SACO — They came, they practiced, they lifted.

And then, they mingled.

The Portland Pirates held their annual media day Wednesday at the MHG Ice Centre, and for many of the players and those meeting them, it was more than necessary.

When the Pirates open their season at the Androscoggin Bank Colisee in Lewiston on Oct. 9, they’ll do so with a bevy of fresh faces. Six players who skated at least half a season with the team a year ago are now skating in the National Hockey League. Another handful are skating for other teams or leagues scattered across the world.

That leaves the Pirates with a young group. Their average age is 23.

“They’re hungry, they’re excited, and from a coaching perspective, they’re coachable and there’s no maintenance to them,” Pirates coach Ray Edwards said. “They just want to get better every day and work hard every day. That’s a fun group to coach.”

Fun, perhaps, but it’s also a challenge faced by many minor league sports franchises. The Pirates’ primary objective is to develop players into NHL-ready talent, and they are the final steppingstone in that process for the prospects in the Phoenix Coyotes farm system.

“Our job is to develop,” Edwards said. “Some nights, we’ll be lighter than others; that’s just the way it is,” Edwards said. “That doesn’t mean we’re not going to try to win. It doesn’t mean we’re not going to try to be as competitive as we can. The lineup that’s in that night will have to find a way to try to get things done.”

Andy Miele, who won the Hobey Baker Award as the best NCAA hockey player in the country while skating for Miami of Ohio in 2011, made his professional debut two years ago for the Pirates as one of those “younger” players. He scored in his first game, and last year, in his second season, led the team in scoring with 53 points.

He’s been called up to the NHL a few times, earning a few games’ worth of playing time, but he’s still searching for his first big-league point. He had a solid camp this season and was one of the Coyotes’ final cuts. Now, as a third-year pro and at 25 years old, he’s a veteran.

Another of the older players on the team is familiar to many Pirates fans. Once a member of the team when it was affiliated with the Buffalo Sabres, Tim Kennedy has since played in 125 NHL games and for four other AHL squads, most recently last season for the Worcester Sharks.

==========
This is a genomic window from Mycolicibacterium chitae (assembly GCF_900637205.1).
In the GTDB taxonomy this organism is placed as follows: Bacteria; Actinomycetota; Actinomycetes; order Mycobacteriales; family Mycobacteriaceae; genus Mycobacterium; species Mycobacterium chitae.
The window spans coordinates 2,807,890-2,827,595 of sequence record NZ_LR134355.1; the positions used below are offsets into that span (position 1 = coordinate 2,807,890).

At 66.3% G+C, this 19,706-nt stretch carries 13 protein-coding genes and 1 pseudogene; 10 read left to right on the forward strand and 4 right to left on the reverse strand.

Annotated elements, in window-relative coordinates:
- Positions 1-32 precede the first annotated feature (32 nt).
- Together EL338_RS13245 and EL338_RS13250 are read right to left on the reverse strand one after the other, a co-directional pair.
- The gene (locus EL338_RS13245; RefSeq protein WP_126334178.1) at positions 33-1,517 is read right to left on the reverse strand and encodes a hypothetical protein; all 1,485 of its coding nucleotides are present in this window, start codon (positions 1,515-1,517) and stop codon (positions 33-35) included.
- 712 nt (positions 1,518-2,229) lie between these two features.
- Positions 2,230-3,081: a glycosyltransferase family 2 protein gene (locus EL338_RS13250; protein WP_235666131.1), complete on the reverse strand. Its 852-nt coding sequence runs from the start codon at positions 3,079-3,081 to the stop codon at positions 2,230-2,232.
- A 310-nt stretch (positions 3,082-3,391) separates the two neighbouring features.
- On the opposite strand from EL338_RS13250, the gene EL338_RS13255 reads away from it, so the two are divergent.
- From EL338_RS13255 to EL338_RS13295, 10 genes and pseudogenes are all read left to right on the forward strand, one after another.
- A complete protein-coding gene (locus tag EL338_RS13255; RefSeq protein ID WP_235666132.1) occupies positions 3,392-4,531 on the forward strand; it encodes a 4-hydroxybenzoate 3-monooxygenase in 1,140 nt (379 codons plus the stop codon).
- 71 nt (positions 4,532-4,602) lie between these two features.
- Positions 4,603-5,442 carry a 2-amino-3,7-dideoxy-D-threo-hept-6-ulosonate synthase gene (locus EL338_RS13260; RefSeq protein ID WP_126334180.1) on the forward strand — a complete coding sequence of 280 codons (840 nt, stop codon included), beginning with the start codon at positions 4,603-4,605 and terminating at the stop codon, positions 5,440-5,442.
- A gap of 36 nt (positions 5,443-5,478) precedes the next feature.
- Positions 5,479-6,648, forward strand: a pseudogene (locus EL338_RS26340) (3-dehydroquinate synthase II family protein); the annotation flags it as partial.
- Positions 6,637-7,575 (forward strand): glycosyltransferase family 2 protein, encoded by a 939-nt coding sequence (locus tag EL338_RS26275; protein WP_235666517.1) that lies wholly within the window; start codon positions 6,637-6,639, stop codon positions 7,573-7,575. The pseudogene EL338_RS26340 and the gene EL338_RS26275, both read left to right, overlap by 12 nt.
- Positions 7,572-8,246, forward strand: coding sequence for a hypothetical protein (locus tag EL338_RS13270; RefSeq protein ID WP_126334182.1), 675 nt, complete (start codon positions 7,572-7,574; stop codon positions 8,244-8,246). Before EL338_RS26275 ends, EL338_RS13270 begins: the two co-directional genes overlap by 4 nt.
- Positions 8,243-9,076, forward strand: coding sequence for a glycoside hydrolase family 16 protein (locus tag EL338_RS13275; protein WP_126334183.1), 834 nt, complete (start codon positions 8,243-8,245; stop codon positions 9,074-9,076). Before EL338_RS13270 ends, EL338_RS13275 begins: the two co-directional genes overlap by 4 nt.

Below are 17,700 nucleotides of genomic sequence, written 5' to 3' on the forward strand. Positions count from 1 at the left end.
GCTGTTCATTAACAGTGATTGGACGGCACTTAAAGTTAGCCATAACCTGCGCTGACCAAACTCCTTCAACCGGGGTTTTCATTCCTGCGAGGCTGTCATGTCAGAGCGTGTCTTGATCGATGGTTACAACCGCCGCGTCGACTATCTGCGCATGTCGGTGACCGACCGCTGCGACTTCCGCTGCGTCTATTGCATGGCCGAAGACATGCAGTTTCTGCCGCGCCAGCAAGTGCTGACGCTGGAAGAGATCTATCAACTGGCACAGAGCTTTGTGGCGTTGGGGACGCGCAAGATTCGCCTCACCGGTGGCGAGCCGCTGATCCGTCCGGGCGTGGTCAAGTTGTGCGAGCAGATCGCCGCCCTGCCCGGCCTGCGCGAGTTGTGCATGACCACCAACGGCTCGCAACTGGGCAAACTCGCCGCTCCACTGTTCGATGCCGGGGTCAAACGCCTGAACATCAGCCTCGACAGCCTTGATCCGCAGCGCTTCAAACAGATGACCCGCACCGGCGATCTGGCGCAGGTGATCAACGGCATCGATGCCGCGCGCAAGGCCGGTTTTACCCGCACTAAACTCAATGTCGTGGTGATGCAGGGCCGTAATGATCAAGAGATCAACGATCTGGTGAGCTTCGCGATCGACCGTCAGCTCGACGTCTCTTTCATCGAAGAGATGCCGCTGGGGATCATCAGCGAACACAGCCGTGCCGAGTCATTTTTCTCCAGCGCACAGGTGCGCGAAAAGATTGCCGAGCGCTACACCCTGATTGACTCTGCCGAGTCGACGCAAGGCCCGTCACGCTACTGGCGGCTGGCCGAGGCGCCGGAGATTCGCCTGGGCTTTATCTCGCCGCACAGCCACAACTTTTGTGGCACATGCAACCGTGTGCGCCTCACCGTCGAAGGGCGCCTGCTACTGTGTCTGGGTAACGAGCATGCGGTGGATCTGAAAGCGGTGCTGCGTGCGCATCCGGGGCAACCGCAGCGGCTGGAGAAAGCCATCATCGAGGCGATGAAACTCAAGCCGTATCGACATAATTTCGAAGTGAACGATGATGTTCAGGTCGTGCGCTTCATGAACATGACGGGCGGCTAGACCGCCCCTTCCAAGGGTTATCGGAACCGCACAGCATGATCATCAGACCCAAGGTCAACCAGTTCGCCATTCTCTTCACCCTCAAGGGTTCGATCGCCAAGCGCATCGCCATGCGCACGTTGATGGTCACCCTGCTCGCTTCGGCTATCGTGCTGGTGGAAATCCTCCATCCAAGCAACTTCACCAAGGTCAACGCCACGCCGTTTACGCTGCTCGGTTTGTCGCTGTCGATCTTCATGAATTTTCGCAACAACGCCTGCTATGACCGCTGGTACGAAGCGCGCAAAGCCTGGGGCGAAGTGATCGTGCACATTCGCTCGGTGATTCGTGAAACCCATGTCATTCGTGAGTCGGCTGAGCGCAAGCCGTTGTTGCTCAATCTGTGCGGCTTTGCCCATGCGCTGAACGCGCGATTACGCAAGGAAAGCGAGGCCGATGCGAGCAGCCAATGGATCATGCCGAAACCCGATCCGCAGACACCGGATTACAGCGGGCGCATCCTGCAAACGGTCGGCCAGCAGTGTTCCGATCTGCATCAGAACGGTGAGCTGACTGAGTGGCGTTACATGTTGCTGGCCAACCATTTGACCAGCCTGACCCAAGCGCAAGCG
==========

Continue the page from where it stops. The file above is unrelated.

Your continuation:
“I’m guess that makes me a veteran now,” Kennedy said. “It’s uncommon to be one of the oldest guys on a team at 27, but this team went really young. That’s something I like. We have a good group of guys here, a good group of forwards, a good group of young ‘D’ and two good young goalies, so there might be some growing problems at the start, but there’s a lot of guys back from last year and they had a lot of success. We want to build off that.”

Wednesday, he was one of a handful of familiar players Edwards rattled off as he explained who might make up for the lost scoring depth.

“We’ve added Tim Kennedy and Brandon Yip, guys that will produce for you,” Edwards said. “Guys like (Jordan) Szwarz and (Ethan) Werek and (Brett) Hextall and (Brendan) Shinnimin and (Jordan) Martinook and (Phil) Lane and (Darian) Dziurzynski, those are all guys who are going to have to step up and find a way to get things done.”

Part of the reason this year’s team varies from last year’s opening-night roster has plenty to do with the NHL lockout, which allowed several players a chance to play in the AHL for the first half of the season. But the variance from the Pirates’ playoff roster last spring is just as large.

“The reality of this league is that coaches have to deal with people coming in and going out,” Edwards said. “That’s just part of it, and we’re no different than any other team in the league.”

Despite a pair of preseason losses to the Manchester Monarchs, the Pirates are optimistic that this season, even with the roster turnover, will again be solid. They finished with 41 wins in 2012-13 and made the playoffs as the No. 6 seed.

“I think we have a good group of forwards, a lot of returning guys,” returning defenseman Brandon Gormley said. “We have a lot of young guys on defense. We have to make sure we’re on our toes every game. We obviously have great goal-tending, too. I think once those first few games set in, our ‘D’ corps will settle down and get used to playing the pro game and we’ll be fine.”

The AHL opens its season this weekend with a full slate of games, but the Pirates will wait a few days for their opener. Originally scheduled for Oct. 12, the team’s first home game of the season will now be Wednesday, Oct. 9. The team will play all of its home games — 38 regular-season contests plus the playoffs — at the Colisee in Lewiston after a dispute over a lease with the Cumberland County Civic Center board of trustees resulted in the team vacating that building.

The Oct. 9 opener was a game originally scheduled for the weekend of March 22, 2014, during which time the Colisee will host the NCAA Division III National Championship.

NOTE: Wednesday morning there were still 24 skaters and three goalies on the ice for practice. That number is better, Edwards said, than what it was to begin the week, but it will shrink again before the beginning of the season.


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